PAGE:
Bheki Cele says SAPS will deal with criminals, political killings in Tshwane townships
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Pretoria - The SAPS is on a mission to deal with criminals and those behind the killing of politicians in Mamelodi and Mabopane, Minister Bheki Cele said yesterday.
He was in the areas to interact with the residents, hearing their needs and outlining government’s strategy to root out crime, including the murder of politicians.
Cele was accompanied by Gauteng MEC for Community Safety Faith Mazibuko and provincial police commissioner Lieutenant-General Elias Mawela.
He said they had already dealt with criminal kingpins, such as William Mashobane serving a 105-year sentence, and Vusi “Khekhe” Mathibela, who is on trial for an array of crimes.
Cele said the police were already aware of the new leaders of the Boko Haram gang that terrorised people in Mamelodi and Atteridgeville since taking over from Mathibela, and they too would face the might of the law.
Cele said: “Mashobane is in Kokstad Correctional Centre, a tough prison where you only see the sun for just one hour in 24 hours. The cheekiness is gone.
“The painful thing is that we did not arrest him alone, but we arrested him with two of our police officers who were helping him.
“Today they are in prison and serving lengthy sentences. I am told that even today there are some of our police officers who work with the criminals.”
Cele also informed the residents what the government was doing to “ensure that it improved” their situation and demonstrate that “we are not going to co-govern with criminality”.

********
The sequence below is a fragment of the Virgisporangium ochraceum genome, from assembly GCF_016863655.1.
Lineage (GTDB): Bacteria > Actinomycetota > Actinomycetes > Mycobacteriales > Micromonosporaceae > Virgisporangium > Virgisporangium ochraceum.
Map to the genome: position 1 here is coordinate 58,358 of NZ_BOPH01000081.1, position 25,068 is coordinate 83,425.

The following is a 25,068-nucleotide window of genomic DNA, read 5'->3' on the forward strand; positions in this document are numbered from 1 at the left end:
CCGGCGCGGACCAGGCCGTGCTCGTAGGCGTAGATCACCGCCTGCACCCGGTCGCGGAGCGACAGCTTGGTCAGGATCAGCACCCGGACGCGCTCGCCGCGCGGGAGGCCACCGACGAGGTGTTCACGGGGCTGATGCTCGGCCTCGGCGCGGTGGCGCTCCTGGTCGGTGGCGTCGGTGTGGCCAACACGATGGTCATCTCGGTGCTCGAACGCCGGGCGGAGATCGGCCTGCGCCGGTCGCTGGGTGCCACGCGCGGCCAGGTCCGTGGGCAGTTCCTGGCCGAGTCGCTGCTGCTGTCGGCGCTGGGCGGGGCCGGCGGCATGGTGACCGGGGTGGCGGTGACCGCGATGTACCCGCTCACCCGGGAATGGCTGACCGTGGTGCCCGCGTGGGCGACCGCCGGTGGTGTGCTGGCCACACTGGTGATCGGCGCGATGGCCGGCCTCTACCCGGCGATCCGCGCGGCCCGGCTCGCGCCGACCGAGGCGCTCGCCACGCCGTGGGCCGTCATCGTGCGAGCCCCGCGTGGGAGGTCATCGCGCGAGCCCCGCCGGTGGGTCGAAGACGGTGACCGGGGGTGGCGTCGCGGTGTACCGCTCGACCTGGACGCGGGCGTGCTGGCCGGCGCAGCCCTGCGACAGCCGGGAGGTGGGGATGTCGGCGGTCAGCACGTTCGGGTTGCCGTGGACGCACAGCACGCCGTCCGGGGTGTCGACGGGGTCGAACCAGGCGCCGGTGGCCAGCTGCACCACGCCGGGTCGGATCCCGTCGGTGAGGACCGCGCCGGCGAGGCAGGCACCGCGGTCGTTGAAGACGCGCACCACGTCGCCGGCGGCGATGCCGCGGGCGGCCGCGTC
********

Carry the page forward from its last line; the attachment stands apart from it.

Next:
However, residents complained about poor police work in dealing with cases.
They said perpetrators of violent crimes and gender-based violence were roaming the streets freely.
According to the residents, police in Mamelodi and Mabopane were “rotten and corrupt” and worked with criminals.
A seemingly injured Leso Phalatsi walked to the front of the audience in Mabopane UX Extension and showed the minister and MEC that he was still recovering from a bullet wound after being shot on September 21.
“I was told three days in advance that I would be shot and I nearly lost my life when they came for me.
“Despite the fact that there were witnesses and I was still alive, the investigating officer never even came to take my statement.
“I had to go to the station in pain and could not find him, and when he was called he said I should leave my number,” said Phalatsi.
Tsietsi Moeketse said one of the biggest problems in the townships was that people were killing each other for infrastructure development projects.
Silvia Motaung said one of the things frustrating the police was the lack of sufficient vehicles, and people who needed urgent police help had to wait until one was eventually available.
He said this was something the minister and his team could look at to improve police efficiency.